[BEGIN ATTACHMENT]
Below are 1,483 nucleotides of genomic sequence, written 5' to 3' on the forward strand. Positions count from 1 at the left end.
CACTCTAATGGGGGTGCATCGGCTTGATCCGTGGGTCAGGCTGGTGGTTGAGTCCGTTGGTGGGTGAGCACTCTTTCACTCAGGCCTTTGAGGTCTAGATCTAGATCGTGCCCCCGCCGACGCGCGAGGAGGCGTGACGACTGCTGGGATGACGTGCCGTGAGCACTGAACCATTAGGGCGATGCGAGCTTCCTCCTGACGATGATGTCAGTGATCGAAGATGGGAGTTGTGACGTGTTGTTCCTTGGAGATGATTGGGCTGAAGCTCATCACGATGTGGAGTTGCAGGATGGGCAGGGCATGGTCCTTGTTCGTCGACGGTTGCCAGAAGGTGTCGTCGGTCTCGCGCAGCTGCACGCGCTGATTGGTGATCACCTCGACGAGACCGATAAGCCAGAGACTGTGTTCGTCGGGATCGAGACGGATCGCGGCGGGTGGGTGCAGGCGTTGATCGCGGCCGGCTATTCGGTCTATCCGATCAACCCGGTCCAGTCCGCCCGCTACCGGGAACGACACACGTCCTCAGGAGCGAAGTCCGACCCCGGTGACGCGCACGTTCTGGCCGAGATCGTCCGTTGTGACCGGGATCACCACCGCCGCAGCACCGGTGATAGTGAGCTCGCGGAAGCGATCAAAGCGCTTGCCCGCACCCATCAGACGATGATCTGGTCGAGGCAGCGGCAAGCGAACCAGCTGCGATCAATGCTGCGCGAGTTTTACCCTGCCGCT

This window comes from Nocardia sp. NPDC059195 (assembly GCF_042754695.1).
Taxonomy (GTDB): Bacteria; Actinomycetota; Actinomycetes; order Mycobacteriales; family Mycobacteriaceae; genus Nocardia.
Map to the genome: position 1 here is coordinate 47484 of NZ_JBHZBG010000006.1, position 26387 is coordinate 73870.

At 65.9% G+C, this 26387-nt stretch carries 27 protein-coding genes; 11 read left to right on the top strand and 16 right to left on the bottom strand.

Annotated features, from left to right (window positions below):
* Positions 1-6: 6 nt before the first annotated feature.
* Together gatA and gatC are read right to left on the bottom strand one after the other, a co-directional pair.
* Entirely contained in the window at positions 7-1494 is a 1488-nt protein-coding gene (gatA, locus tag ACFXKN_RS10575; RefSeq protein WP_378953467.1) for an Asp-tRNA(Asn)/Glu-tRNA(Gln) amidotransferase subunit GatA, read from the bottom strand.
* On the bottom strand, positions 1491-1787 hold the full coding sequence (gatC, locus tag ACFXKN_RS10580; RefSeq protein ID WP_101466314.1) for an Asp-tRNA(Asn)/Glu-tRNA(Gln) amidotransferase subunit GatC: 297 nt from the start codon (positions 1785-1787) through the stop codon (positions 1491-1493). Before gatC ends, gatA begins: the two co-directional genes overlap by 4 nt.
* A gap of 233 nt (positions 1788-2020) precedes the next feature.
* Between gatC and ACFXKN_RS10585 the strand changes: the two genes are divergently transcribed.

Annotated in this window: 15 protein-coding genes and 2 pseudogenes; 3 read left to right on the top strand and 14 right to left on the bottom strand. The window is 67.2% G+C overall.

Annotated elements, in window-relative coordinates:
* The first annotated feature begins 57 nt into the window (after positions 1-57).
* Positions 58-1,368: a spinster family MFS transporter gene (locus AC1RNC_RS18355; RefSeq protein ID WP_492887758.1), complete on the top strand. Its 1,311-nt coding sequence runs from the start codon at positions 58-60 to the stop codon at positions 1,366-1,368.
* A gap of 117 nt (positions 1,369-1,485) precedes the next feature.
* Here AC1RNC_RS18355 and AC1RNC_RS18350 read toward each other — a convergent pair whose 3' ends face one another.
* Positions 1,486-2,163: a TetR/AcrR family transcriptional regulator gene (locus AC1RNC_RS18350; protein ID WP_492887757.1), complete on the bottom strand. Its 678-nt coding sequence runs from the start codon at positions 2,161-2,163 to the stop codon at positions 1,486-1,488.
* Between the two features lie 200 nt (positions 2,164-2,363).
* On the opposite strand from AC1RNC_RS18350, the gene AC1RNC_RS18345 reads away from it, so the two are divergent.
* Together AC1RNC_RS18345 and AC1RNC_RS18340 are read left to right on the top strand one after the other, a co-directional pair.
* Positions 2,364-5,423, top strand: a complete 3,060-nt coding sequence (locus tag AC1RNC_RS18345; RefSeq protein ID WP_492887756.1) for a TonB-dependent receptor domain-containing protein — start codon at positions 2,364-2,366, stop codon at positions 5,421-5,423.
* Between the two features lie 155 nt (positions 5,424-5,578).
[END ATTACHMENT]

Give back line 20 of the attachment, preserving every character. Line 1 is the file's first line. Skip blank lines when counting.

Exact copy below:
* Positions 1,486-2,163: a TetR/AcrR family transcriptional regulator gene (locus AC1RNC_RS18350; protein ID WP_492887757.1), complete on the bottom strand. Its 678-nt coding sequence runs from the start codon at positions 2,161-2,163 to the stop codon at positions 1,486-1,488.